“Rhode Islanders deserve a safe and healthy place to live with access to green space, cleaner air, clean water and food, that’s it,” she said. “We can all agree there’s an affordable housing crisis, that’s not something that should be seen as external from land conservation, or renewable energy, or transportation or human health.

“If we start at a baseline and recognize we all need a safe place to live with those things, then discussing it as a local land use issue where we’re all working together to ensure we are getting those things puts us all in a better position.”


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  1. So glad to hear these important programs may receive continued funding. Would be helpful to know what the bond number is so I can contact my legislatures to ask them to support, and to keep track of the bill’s status.

  2. Without state funding, nearly all RI land conservation organizations are simply out of a job.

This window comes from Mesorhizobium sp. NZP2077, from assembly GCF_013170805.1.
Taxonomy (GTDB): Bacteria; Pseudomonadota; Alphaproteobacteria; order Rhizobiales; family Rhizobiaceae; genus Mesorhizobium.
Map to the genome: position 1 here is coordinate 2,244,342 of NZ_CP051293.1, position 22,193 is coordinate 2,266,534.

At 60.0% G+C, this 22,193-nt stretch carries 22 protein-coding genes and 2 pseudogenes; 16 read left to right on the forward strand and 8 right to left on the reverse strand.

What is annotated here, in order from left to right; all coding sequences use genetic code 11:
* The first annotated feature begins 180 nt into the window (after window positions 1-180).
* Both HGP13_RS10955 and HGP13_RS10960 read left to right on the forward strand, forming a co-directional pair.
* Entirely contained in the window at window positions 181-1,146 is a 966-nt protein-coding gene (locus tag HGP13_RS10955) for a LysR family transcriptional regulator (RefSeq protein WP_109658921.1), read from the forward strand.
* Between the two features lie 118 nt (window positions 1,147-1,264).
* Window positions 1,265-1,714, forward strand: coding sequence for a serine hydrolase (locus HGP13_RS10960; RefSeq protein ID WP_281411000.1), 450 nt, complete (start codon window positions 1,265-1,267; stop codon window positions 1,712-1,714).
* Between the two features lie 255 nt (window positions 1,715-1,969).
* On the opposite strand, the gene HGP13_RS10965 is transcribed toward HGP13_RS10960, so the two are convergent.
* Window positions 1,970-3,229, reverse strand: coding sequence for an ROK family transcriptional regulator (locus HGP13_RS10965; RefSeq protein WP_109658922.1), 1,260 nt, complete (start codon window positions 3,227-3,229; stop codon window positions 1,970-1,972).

Many of you have already heard that the current Rhode Island fiscal year 2025 state budget does not include any funds for land and water conservation programs that we in the Burrillville Land Trust utilize to do our work. That means for us and for all those local and statewide land conservation organizations, there is no funding for the State Open Space program. No funding for the Local Open Space grant program. No funding for Farmland Protection. No funding for forestry conservation or management initiatives. No funding to save what little we have left. The only bond that is being proposed doesn’t include any funding that is typically included for wastewater treatment and Narragansett Bay, and watershed restoration. That means that our water quality is at stake. Our forests are at stake. Our land and soils and the beauty of Rhode Island is at stake of being lost forever.